Sutter is with the Penguins to help restore that “third-line identity,” which was most evidently lost last spring in a first-round playoff loss to Philadelphia for which Jordan Staal was on the ice for almost a third of the goals the Flyers scored.

The comparison

Sutter is 23, stands 6-foot-3, weighs about 190 pounds, shoots right handed, and bears a bit of a resemblance to an unshaven Ryan Gosling.

He may be a lot of things.

A player with good offensive upside, general manager Ray Shero said.

A quick learner, Bylsma said.

A natural fit in the room, Kennedy said.

And tough guy to play against, right wing Pascal Dupuis said.

Sutter sounds a lot like the guy he is tasked with replacing, but he should not be compared to former third-line center Staal.

“I don't think it's fair to either one of them to compare the two,” said Cooke, a close friend of Staal, who was traded to Carolina in July for Sutter and the seventh overall pick at the NHL Entry Draft.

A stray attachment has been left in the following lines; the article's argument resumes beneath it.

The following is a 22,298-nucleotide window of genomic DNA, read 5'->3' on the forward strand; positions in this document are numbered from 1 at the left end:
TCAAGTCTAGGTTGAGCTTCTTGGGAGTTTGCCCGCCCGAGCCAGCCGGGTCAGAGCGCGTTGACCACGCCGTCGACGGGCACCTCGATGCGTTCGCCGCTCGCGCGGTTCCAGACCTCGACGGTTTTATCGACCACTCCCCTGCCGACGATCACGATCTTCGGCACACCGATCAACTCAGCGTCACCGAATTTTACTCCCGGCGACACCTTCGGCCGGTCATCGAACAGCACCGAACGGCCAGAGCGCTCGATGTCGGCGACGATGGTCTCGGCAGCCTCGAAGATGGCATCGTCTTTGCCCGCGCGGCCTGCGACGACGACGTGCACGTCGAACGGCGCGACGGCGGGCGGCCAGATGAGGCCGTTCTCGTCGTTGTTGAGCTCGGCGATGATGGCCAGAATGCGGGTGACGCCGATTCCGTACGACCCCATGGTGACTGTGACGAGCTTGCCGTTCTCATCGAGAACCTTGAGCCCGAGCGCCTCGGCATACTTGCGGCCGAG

Comparisons are inevitable because the Penguins' greatest success over the last seven years came when Staal was comfortable filling a role as the third-line center. His instinctive defensive skills were obvious from his debut in 2006. He masterfully played a shutdown role on the 2008 and 2009 Cup Final squads, his breakout coming in that 2009 Final when he scored two huge goals in Games 4 and 6 wins to pull the Penguins even in that best-of-7 series against Detroit.

For all of that, and because he believed Staal was maturing into perhaps the NHL's dominant power forward, Shero wanted badly to keep his first draft pick. He offered him almost $60 million over 10 years, a contract that would have made Staal the Penguins' third highest-paid player.

Staal declined, and Shero turned off his emotions and moved on.

Inside his office at Consol Energy Center, a few hours before Round 1 of the 2012 NHL Entry Draft was to begin, Shero sat with Carolina counterpart Jim Rutherford and said, plainly, that Staal would belong to the Hurricanes, but only if Sutter would be a Penguin.